The Causes of Greece’s Debt Crisis

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from NCPA,

The entry of Greece into the eurozone in 2001 was widely expected to mark a transformation in the country’s economic destiny. Then, beginning in 2009, everything changed as Greece became the center of a major financial crisis, say Harris Dellas, director of the Institute of Political Economy at the University of Bern, and George S. Tavlas, a member of the Monetary Policy Council of the Bank of Greece.

Dellas and Tavlas draw two main suggestions as to why this happened to Greece.

First, the durability of a monetary union is crucially dependent on the existence of a well-functioning adjustment mechanism. In Greece, there was no mechanism to adjust money and credit growth, causing it to run large current account and fiscal deficits without taking remedial policy measures. [Even if] the adjustment mechanism [is] imperfect, [it] worked to mitigate the buildup of external imbalances.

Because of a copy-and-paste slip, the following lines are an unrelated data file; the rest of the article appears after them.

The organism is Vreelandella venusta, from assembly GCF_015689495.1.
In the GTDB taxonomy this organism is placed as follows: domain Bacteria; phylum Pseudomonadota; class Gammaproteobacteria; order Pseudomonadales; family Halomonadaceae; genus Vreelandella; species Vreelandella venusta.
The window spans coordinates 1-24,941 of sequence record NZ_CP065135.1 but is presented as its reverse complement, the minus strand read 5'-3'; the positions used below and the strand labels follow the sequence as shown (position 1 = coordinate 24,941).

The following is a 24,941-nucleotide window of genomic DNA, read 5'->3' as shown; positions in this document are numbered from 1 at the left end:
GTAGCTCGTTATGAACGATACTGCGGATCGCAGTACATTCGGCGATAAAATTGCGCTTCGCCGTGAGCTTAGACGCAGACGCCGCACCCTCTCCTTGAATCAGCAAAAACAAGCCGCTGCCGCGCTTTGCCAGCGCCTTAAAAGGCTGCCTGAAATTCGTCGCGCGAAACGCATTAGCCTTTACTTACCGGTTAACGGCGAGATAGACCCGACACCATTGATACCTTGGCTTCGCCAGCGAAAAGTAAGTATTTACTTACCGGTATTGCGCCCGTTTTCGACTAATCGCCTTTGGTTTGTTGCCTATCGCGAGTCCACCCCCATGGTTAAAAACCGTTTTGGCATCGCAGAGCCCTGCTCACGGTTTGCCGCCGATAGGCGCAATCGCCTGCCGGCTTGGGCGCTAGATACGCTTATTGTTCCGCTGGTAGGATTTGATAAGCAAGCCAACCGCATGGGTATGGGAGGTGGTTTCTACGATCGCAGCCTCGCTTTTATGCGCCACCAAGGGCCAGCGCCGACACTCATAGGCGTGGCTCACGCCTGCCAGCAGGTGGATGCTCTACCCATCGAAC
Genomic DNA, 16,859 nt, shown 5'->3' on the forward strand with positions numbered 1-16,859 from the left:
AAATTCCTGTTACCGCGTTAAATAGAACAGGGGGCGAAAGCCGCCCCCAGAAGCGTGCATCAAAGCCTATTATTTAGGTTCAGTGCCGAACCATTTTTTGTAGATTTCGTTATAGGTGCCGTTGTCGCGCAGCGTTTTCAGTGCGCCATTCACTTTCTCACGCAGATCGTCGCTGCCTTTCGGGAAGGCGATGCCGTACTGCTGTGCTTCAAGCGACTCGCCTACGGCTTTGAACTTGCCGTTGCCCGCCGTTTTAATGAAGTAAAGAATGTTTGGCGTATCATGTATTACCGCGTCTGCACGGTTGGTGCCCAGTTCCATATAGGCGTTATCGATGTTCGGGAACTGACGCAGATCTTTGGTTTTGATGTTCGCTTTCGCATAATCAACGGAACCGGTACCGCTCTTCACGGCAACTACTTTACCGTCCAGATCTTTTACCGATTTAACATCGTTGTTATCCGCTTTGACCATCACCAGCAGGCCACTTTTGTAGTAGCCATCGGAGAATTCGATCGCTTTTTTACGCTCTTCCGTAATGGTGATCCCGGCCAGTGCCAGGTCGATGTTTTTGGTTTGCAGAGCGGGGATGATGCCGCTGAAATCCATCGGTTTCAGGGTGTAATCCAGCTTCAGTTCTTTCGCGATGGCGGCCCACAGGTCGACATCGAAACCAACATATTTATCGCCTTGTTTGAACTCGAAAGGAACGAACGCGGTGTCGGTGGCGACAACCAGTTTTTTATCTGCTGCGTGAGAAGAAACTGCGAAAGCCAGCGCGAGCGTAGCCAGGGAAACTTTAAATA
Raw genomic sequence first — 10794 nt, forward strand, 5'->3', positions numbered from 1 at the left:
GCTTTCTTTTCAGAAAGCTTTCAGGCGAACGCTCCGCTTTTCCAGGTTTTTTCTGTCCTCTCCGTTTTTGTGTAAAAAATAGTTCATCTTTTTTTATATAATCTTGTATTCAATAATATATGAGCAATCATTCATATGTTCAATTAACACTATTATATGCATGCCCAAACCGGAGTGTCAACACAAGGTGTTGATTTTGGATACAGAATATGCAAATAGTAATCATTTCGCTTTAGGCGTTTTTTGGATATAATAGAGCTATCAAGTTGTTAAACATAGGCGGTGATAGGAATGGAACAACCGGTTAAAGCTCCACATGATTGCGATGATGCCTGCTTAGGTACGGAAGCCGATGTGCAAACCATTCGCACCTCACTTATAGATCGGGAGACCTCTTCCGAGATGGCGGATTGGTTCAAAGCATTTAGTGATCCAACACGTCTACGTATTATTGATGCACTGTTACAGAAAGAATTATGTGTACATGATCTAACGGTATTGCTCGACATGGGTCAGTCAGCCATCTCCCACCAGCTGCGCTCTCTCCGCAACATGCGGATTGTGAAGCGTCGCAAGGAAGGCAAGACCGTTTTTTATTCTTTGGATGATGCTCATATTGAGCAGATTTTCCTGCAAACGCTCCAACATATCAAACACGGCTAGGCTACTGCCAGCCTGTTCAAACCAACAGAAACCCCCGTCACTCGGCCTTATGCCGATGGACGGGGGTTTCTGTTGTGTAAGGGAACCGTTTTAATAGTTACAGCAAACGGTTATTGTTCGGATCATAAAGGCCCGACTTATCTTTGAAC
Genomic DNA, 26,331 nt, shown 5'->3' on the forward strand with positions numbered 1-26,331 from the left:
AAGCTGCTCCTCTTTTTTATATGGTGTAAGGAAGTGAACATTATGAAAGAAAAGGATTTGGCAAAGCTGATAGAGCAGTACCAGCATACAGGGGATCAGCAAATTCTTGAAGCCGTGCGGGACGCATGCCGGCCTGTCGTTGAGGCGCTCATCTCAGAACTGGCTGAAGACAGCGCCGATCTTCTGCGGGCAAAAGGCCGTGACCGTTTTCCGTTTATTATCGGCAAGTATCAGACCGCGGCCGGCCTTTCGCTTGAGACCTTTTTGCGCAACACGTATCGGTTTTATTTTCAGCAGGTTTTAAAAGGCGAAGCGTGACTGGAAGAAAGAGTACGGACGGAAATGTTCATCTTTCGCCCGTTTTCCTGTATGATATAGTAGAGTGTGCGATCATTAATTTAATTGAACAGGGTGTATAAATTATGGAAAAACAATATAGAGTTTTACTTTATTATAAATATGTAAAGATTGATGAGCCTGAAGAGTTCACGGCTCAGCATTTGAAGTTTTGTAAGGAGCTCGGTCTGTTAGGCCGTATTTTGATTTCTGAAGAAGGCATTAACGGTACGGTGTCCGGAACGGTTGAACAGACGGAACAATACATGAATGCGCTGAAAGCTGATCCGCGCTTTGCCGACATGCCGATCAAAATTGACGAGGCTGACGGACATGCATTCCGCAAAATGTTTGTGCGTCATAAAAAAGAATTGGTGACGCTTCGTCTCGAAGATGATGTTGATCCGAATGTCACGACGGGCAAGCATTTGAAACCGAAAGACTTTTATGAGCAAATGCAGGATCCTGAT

Second, adherence to a hard peg is no panacea and cannot be sustained without the support of credible fiscal institutions. In the eurozone, the market’s perception that Greek sovereign debt represented a safe investment — probably founded on the expectation of a bailout by core countries — suppressed the effect of sovereign credit risk on Greek interest rates. At the same time, low interest rates greased the wheels of fiscal expansion by sending the message that there was no price to be paid for the buildup of sovereign debt. Hence, external imbalances were essentially … self-perpetuating in the eurozone due to the perception of an absence of credit risk.

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